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The Bali Blog « Latest News ~ Eruption of Gunung (Mount) Agung Volcano, Bali, Indonesia

LATEST NEWS, LIVE STREAMS AND UPDATES on the current eruption of Gunung (Mount) Agung volcano in Bali, Indonesia.

Last updated: 14 December 2017.

Latest updates: Eruption of Mount (Gunung) Agung volcano, Bali

On November 21 and November 25 2017, Gunung Agung experienced large phreatic eruptions that sent gas and volcanic ash-clouds up to 6 kms above sea level.

By November 26, 2017, the eruption turned magmatic – meaning that lava is now forming in the crater. Bali's Ngurah Rai International Airport is currently open to air traffic.

The security warning for Mount Agung has returned to Level 4. The volcano's latest eruption is on-going.


Live-streaming CCTV webcam feeds of Gunung (Mount) Agung volcano as it erupts in Bali, Indonesia

Please note that these live-stream CCTV feeds of Mount Agung are provided by Telkomsel, and their addresses on YouTube are constantly changed. The live cam feeds at Ubud High are updated on a daily basis.

Live CCTV-video webcam monitoring of Gunung (Mount) Agung erupting from Bukit Asah in Karangasem Regency, East Bali. Click on Play to watch the volcano eruption in real time.


Live-streaming CCTV video feed of the eruption of Mt. (Gunung) Agung volcano from Rendang village in Karangasem Regency, East Bali. Click on Play to see the live-stream webcam feed.


Incredible footage from Gunung Agung's crater lip as it erupts on 13 December, 2017

Hair-raising footage from the lip of Gunung Agung's crater as the volcano erupts violently on the 13th of December, 2017, by Ikomang Giri.


Timelapse from Telkomsel's live-stream CCTV of Bali's Mount Agung volcano erupting on 10 December, 2017

Timelapse of Gunung Agung erupting on the 10th of December, 2017 via the Telkomsel CCTV live stream, compiled by Nick Burgoyne.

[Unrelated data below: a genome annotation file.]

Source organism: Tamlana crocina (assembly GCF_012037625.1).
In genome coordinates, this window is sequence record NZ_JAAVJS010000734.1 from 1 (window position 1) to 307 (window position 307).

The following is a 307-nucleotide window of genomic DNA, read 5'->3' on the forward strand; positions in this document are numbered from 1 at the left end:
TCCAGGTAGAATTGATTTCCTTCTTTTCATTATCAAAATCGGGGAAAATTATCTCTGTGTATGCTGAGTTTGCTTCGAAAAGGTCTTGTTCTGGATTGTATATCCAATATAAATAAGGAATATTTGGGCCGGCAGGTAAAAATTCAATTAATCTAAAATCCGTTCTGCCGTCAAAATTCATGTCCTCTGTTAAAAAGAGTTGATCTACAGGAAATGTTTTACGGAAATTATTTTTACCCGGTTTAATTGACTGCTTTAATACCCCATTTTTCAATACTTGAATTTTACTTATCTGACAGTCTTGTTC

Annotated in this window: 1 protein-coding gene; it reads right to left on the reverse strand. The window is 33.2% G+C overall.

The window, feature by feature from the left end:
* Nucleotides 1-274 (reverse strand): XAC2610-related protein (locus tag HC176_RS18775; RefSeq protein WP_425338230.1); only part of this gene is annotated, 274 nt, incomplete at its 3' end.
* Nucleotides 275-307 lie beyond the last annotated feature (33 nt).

Timelapse photography of Bali's Gunung Agung volcano erupting on 27 November, 2017

Stunning timelapse photography showing Bali's active Mount Agung erupting on the 27th of November, 2017 by Michael Flynn.


Travel advice, flight cancellations and travel warnings for Bali, Indonesia

Air travel: Current flight information for Denpasar's Ngurah Rai International Airport, Bali

Check FlightRadar24.com to check the current air traffic in and out of Bali's Ngurah Rai International Airport in Denpasar.

The website also lists departures and arrivals, and indicates delays and cancellations of planes.

Check FlightRadar24.com to check the current air traffic in and out of Bali's Ngurah Rai International Airport in Denpasar

Real-time website and downloadable app showing up-to-date arrivals, departures and cancellations at Bali's Ngurah Rai international airport.


Air travel: Volcanic ashfall and ash clouds around Bali

From November 26-November 29, 2017, Bali's Ngurah Rai International Airport was closed to all flights on or off the island due to volcanic ashfall. As of Dec 1, 2017, the airport is now open.

See SkyVector for the latest up-to-date information for volcanic ash clouds affecting air travel in the Bali region.

Ash clouds affecting air travel to Bali's Ngurah Rai International Airport and Lombok International Airport, Indonesia

Ash clouds affecting air travel to Bali's Ngurah Rai International Airport and Lombok International Airport, Indonesia, on Nov 27, 2017. From Nov 26 to Nov 29, 2017, both airports were closed to all air traffic due to volcanic dust hazards. (Skyvector).


Current wind direction and 5-day weather forecast for Ubud, Bali, Indonesia


VONA (Volcano Observatory Notice for Aviation) status for Mt. Agung, Bali

VONA stands for the Volcano Observatory Notice for Aviation. It issues reports for changes in volcanic activities, a description of the nature of unrest or eruption, potential or current hazards, and likely outcomes.

VONA also issues reliable, up-to-date reports on the status of Bali's Ngurah Rai International Airport.


Recent news – Mount Agung

November 26, 2017 – Cold lahars – volcanic mud flows – on the slopes of Mount Agung

A lahar, or volcanic mudflow, in the Telaga Waja river southwest of Gunung Agung.


What is a lahar?

A lahar is a type of volcanic mudflow composed of a slurry of pyroclastic material, rocky debris, and water. The material flows down from a volcano, typically along a river valley, and can have the consistency of water or wet concrete.

Lahars pick up material such as boulders or tree-trunks as they move, which can cause serious damage to structures in their path. Lahar mudflows can be deadly. During the violent eruptions of 1963-64, cold lahars streaming from Mount Agung killed upwards of 200 people.

Lahar is an Indonesian word, and is used in English specifically to describe volcanic mudflows. In Indonesian, lahar can mean a cold mudflow or molten lava – which can lead to misunderstandings and misreporting in the English language press. The more accurate Indonesian term for a cold mudflow is lahar dingin – literally 'cold lava' – which is in itself misleading.